Your Baby’s 7th MonthPam Gelman
Lunging—and Maybe Crawling
Sitting becomes a favorite pastime for babies in their seventh month. Most babies can now sit unsupported—although consider keeping those cushions nearby in case she topples!
When your child sees an interesting object out of reach, she may try to get it. Lunging forward from a sitting position is a very important movement. In time, as she continues lunging, she may pivot up onto her knees for an extra long stretch. She’ll learn that she can hold herself up on all fours. She may rock back and forth with this new position, practicing for the next big movement: crawling.
Crawling in itself is not a milestone: Seeing an out-of-reach object and figuring out how to get it is a milestone. Some babies creep on their bellies, some crawl, others scoot on their bottoms. Some babies skip this stage altogether and start pulling up to a stand and walking. But your baby is probably very content right now to sit and observe the interesting sights around her. Enjoy this time, because she will soon be in constant motion.
With Baby becoming more mobile, now is a good time for you to think about safety. Look at your home carefully. Cover electrical plugs, encase cords for blinds and draperies, and remove breakable or sharp objects from coffee tables and other places where baby will be able to reach.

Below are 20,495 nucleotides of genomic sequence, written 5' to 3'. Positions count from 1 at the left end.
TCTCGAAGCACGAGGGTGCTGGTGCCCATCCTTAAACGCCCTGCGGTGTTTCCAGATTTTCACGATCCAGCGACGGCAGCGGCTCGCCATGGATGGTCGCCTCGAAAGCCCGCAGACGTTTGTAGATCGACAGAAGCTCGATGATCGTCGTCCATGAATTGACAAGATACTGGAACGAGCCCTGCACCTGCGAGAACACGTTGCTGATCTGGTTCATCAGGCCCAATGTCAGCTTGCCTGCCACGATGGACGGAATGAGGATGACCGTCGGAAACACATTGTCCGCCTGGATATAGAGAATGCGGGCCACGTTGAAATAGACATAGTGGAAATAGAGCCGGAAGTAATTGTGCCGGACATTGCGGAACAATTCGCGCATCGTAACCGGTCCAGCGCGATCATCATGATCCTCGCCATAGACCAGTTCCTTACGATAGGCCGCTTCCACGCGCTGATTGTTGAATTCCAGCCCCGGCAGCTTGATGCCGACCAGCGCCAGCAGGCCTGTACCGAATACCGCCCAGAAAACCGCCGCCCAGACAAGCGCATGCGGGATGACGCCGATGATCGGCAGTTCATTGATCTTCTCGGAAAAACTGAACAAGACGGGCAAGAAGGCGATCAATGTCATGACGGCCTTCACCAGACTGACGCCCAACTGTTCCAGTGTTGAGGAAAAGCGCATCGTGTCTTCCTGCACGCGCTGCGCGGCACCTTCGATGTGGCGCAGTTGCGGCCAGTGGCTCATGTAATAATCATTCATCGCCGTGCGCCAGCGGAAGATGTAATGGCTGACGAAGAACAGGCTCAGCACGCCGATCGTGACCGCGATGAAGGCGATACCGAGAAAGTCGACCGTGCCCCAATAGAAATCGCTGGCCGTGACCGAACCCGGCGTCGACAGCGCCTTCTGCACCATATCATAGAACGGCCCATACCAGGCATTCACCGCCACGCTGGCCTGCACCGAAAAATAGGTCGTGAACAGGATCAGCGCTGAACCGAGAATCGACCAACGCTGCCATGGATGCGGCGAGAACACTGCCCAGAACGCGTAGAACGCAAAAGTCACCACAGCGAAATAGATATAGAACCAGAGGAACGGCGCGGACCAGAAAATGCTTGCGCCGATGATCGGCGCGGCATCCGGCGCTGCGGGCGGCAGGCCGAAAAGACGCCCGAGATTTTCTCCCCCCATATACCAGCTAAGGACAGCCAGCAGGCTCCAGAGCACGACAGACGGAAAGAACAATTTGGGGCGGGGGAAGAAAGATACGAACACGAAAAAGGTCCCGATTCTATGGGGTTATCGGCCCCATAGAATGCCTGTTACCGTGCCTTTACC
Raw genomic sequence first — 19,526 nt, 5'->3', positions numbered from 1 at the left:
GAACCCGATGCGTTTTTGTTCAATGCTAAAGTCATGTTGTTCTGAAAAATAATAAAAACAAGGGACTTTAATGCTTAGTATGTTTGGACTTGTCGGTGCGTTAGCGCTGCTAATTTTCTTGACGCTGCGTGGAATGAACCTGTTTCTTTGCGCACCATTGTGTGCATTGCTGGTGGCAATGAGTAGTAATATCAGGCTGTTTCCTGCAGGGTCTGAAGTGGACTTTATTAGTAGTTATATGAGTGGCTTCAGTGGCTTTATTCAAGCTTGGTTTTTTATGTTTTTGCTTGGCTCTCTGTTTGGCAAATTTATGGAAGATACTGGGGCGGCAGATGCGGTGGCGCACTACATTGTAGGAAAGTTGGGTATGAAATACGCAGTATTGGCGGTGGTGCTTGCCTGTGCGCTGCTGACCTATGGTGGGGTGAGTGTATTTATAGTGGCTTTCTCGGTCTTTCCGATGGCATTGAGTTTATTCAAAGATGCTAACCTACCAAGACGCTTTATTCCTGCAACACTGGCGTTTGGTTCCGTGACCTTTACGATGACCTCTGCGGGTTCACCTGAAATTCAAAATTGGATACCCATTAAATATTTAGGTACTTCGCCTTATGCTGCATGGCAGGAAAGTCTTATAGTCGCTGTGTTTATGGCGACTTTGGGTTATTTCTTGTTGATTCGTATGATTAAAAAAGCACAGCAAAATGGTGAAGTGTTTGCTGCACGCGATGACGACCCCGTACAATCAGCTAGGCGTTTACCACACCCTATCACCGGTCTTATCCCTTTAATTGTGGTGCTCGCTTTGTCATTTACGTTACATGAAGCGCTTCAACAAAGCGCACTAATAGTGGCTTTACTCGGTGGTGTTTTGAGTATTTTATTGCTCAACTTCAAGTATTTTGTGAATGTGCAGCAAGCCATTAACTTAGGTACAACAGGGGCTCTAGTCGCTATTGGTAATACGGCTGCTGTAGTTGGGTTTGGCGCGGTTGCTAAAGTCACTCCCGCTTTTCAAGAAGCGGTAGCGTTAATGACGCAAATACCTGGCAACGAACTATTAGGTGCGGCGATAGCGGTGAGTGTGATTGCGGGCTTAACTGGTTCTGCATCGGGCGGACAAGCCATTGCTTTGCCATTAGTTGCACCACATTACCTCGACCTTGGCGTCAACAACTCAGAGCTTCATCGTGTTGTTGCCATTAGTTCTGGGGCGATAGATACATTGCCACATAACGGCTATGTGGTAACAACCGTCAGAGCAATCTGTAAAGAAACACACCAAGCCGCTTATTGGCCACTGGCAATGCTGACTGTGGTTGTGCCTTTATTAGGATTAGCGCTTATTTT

Consider spots in the home which might require a gate—definitely at the top and bottom of stairs! It’s important that Baby has a safe space to explore, because for the next months that will be her job: to check out and investigate every nook and cranny in your home.
There is a continuum for how active and inquisitive babies can be during this stage. Some parents have reported doing minimum babyproofing of the home for one child and then doing a major childproofing overhaul for the next.
If you have a very active child who is almost crawling, consider having a safety expert come to your home and point out potential dangers. If your baby seems content sitting and is not as interested in learning how to crawl, you may still have some time. Either way, check out this babyproofing checklist to think about which steps to take next.
Big Tub for Baby
By now, Baby is probably too big for the infant tub, but wet baby bodies are slippery, and placing a baby directly in the tub may be frightening for parents. You may want to use a bath seat, a small seat with suction cups on the bottom that attaches to the floor of tub, especially now that Baby enjoys sitting. Often these seats swivel and have seat belts and toy bars. They offer a helpful way to introduce Baby to the big tub.
Additionally, there are devices on the market designed to minimize drowning risks; these items help maintain shallower bathing depths while recirculating clean bath water at a temperature comfortable for your baby.
Just remember, whether Baby is in an infant tub, a seat, sitting on her own in the tub, or even in a tub with a shallow-water device, you should never turn away from your child in the tub—not even for a second. It takes very little time and very little water for disaster. Enough said.
Another fun way to handle bath time with your child is to join her in the tub. She will feel secure with you right there, and you can both relax and enjoy the water (and the bath toys!).
Bath time is a great opportunity to connect with Baby after a long day. Test the water with your elbow, a part of your anatomy that is more sensitive to temperature than your hands. Have your supplies ready: towel, washcloth, cleanser, shampoo, and anything else you need. Take Baby out of the water carefully and quickly cover her in a fluffy towel and dry off. Often, it is not the water that bothers babies who don’t seem to like the bath, but being wet and cold.